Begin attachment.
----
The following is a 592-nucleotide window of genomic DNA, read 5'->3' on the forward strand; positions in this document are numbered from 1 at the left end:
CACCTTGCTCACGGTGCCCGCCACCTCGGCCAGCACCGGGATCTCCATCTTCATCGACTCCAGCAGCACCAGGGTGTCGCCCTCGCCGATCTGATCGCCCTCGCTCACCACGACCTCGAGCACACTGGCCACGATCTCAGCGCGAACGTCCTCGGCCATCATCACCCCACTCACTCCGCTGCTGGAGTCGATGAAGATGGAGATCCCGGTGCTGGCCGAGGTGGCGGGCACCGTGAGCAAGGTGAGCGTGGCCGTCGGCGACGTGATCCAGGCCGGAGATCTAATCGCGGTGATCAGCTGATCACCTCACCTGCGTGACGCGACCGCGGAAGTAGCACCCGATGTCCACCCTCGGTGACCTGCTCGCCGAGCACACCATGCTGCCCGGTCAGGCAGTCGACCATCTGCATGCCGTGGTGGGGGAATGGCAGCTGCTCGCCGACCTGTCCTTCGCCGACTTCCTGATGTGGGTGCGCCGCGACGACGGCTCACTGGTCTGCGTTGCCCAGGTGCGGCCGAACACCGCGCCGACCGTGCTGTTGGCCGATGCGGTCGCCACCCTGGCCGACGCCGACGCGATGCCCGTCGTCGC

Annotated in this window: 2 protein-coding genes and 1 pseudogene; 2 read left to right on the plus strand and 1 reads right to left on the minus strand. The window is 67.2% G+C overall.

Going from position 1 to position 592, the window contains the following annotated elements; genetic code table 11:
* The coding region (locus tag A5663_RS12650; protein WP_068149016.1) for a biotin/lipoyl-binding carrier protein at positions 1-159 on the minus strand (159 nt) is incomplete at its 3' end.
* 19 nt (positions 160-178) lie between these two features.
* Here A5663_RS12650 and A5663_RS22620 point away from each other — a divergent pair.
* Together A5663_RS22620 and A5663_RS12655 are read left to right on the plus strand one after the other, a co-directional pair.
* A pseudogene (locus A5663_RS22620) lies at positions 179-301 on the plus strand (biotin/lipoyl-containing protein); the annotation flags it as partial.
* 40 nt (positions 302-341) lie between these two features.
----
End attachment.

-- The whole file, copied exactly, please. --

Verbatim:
The following is a 592-nucleotide window of genomic DNA, read 5'->3' on the forward strand; positions in this document are numbered from 1 at the left end:
CACCTTGCTCACGGTGCCCGCCACCTCGGCCAGCACCGGGATCTCCATCTTCATCGACTCCAGCAGCACCAGGGTGTCGCCCTCGCCGATCTGATCGCCCTCGCTCACCACGACCTCGAGCACACTGGCCACGATCTCAGCGCGAACGTCCTCGGCCATCATCACCCCACTCACTCCGCTGCTGGAGTCGATGAAGATGGAGATCCCGGTGCTGGCCGAGGTGGCGGGCACCGTGAGCAAGGTGAGCGTGGCCGTCGGCGACGTGATCCAGGCCGGAGATCTAATCGCGGTGATCAGCTGATCACCTCACCTGCGTGACGCGACCGCGGAAGTAGCACCCGATGTCCACCCTCGGTGACCTGCTCGCCGAGCACACCATGCTGCCCGGTCAGGCAGTCGACCATCTGCATGCCGTGGTGGGGGAATGGCAGCTGCTCGCCGACCTGTCCTTCGCCGACTTCCTGATGTGGGTGCGCCGCGACGACGGCTCACTGGTCTGCGTTGCCCAGGTGCGGCCGAACACCGCGCCGACCGTGCTGTTGGCCGATGCGGTCGCCACCCTGGCCGACGCCGACGCGATGCCCGTCGTCGC

Annotated in this window: 2 protein-coding genes and 1 pseudogene; 2 read left to right on the plus strand and 1 reads right to left on the minus strand. The window is 67.2% G+C overall.

Going from position 1 to position 592, the window contains the following annotated elements; genetic code table 11:
* The coding region (locus tag A5663_RS12650; protein WP_068149016.1) for a biotin/lipoyl-binding carrier protein at positions 1-159 on the minus strand (159 nt) is incomplete at its 3' end.
* 19 nt (positions 160-178) lie between these two features.
* Here A5663_RS12650 and A5663_RS22620 point away from each other — a divergent pair.
* Together A5663_RS22620 and A5663_RS12655 are read left to right on the plus strand one after the other, a co-directional pair.
* A pseudogene (locus A5663_RS22620) lies at positions 179-301 on the plus strand (biotin/lipoyl-containing protein); the annotation flags it as partial.
* 40 nt (positions 302-341) lie between these two features.